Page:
• Carefully seek possible physiological causes of the increase in confusion that can be acute and reversible

Patient and family education

  • Instruct the patient and close people about patient medications
  • Explain the effect of patient’s disease on their mood (depression, premenstrual syndrome, etc.)
  • If necessary, explain to relatives that the shower or bathtub are not the only ways to prime, and that forcing a patient to bathe when resisting can be dangerous and cause violent behaviors

Collaboration activities

  • Manage mood stabilizer medications
  • Channel to the Department of Social Services to refer to extrahospital care programs, home food services, palliative care, etc.


  • If the patient has delusions or hallucinations, consult nursing activities in the diagnosis of acute confusion
  • In the initial phases of dementia, when the main symptom is memory loss, consult the nursing activities of the diagnosis of memory deterioration
  • Give opportunities for physical activity
  • Alternate the activity with programmed periods of tranquility and relaxed activities (one hour on a sofa or recliner, quiet music, etc.) at least twice a day to allow the relief of anxiety and tension
  • Provide appropriate means for the expression of patient’s feelings (for example, artistic therapy and physical exercise)
    • Help in reality orientation (provide watches, calendars, personal objects, seasonal ornaments, etc.)
    • Maintain an environment as quiet as possible (for example, avoid bells, alarms and noisy search systems)
    • Consider the use of a bath with sponge or towel instead of tub or shower; Do not force a patient to bathe if it resists
    • Avoid all possible changes (in routines, the environment, caregivers, etc.) (NIC) Dementia management:
    • Include relatives in the planning, administration and evaluation of care, as well as wish
    • Provide an environment with little stimulation (for example, slow and relaxing music, simple and family decoration with non -bright colors, performance expectations that do not exceed their cognitive processing capacity and meals in small groups)
    • Identify and eliminate possible dangers around the patient
    • Place an identification bracelet to the patient
    • Prepare the interaction touching the patient and establishing visual contact, if necessary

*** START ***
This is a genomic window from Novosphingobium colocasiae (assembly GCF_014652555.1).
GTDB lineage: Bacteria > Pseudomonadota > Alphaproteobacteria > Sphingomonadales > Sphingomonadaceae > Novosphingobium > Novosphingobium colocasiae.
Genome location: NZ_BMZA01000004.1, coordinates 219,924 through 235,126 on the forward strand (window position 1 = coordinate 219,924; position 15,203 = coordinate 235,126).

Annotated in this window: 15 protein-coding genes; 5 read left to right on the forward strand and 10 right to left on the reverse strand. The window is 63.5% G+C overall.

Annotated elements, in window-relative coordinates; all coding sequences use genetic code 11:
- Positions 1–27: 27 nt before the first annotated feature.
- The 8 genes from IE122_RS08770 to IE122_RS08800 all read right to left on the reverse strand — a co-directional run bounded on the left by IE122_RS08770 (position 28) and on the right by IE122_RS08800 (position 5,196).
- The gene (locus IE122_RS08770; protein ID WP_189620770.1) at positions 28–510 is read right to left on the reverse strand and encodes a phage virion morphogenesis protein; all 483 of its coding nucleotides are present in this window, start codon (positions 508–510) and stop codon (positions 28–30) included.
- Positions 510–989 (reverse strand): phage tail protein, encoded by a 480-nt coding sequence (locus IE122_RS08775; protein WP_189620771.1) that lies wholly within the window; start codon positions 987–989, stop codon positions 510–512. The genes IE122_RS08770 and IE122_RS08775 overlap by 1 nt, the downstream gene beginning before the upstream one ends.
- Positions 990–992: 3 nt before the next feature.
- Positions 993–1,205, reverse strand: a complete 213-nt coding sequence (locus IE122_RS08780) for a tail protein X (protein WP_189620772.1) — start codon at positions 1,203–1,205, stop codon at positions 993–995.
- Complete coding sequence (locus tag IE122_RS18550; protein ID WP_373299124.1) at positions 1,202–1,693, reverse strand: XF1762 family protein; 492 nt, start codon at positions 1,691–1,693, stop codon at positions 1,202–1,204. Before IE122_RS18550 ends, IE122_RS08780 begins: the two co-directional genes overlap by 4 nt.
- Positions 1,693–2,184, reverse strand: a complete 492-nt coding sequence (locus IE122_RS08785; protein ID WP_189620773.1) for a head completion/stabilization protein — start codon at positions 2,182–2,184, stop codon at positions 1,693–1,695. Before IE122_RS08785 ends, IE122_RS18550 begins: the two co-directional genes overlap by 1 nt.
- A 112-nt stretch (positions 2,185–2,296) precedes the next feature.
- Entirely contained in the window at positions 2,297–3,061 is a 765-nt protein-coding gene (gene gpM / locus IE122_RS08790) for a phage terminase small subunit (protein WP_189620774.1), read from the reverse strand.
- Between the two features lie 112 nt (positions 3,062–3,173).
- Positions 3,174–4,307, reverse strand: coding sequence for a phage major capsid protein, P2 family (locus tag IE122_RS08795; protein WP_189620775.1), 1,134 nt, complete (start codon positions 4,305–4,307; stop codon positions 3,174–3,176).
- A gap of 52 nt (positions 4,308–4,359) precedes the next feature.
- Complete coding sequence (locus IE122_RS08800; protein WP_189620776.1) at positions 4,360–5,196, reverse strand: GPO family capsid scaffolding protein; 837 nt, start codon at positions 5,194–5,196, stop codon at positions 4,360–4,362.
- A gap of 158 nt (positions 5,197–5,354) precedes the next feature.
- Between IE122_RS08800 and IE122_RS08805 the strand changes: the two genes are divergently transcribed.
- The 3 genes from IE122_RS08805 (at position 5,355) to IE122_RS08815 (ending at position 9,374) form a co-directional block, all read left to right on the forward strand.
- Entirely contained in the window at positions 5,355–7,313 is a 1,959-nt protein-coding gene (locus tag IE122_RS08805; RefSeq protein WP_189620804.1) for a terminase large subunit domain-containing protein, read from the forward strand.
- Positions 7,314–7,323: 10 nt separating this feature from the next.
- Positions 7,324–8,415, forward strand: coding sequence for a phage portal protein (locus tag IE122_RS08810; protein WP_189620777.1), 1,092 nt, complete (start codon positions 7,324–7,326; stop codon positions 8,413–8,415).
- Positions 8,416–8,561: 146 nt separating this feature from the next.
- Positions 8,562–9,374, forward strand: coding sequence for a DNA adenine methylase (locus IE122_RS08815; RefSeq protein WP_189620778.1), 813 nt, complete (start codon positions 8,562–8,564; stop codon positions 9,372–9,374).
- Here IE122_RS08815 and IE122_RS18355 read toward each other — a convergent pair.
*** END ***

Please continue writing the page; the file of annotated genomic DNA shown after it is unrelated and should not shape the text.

• Go to the patient clearly, by name, when the interaction begins; Talk slowly
    • Present with the patient when starting contact
    • Give a simple instruction at the same time and repeat if required (for example, “come with me”, or “feel in that chair” or “put the slippers”)
    • Use distraction, instead of confrontation, to control behavior
    • Orient the patient generally in the season of the year through adequate keys (Christmas decorations, ornaments and activities of the season, and access to a safe outdoor area)
    • Mark photos of family members with the names of the people who appear
    • Limit the amount of alternatives that the patient must choose, so as not to cause anxiety
  • Avoid the use of mechanical subjection
  • Help with self -care, if necessary (specify the methods)
  • Provide limits, with red or yellow ribbon on the floor, when not available units of low stimulation

At home

  • The activities described are also appropriate for the home: instruct the family and other caregivers, if necessary
  • Evaluate the patient’s functional and self -care capacity and assess the impact on their safety
  • Assess the need for auxiliary devices, channel an occupational therapist if necessary
  • Instruct family members about the tiredness of the caregiver role, give emotional information and support
  • Channel to home services, if necessary
  • Teach the family to communicate more effectively with the patient (for example, give a simple instruction at the same time)
  • Evaluate the patient to participate in foreign care programs

Older people

  • Promote the memory of past events (for example, ask about the patient’s work and family: “Looking back, what was really important for you?”)
  • Cognitive deterioration is not part of normal aging.
    • Most older people do not show cognitive impairment, except as a result of diseases
  • Institute case management when various services are required
  • Older people suffer more frequently side effects of medicines, which can contribute to confusion
  • Keep in mind that older people do not usually refer to the pain they feel: treat pain to prevent agitation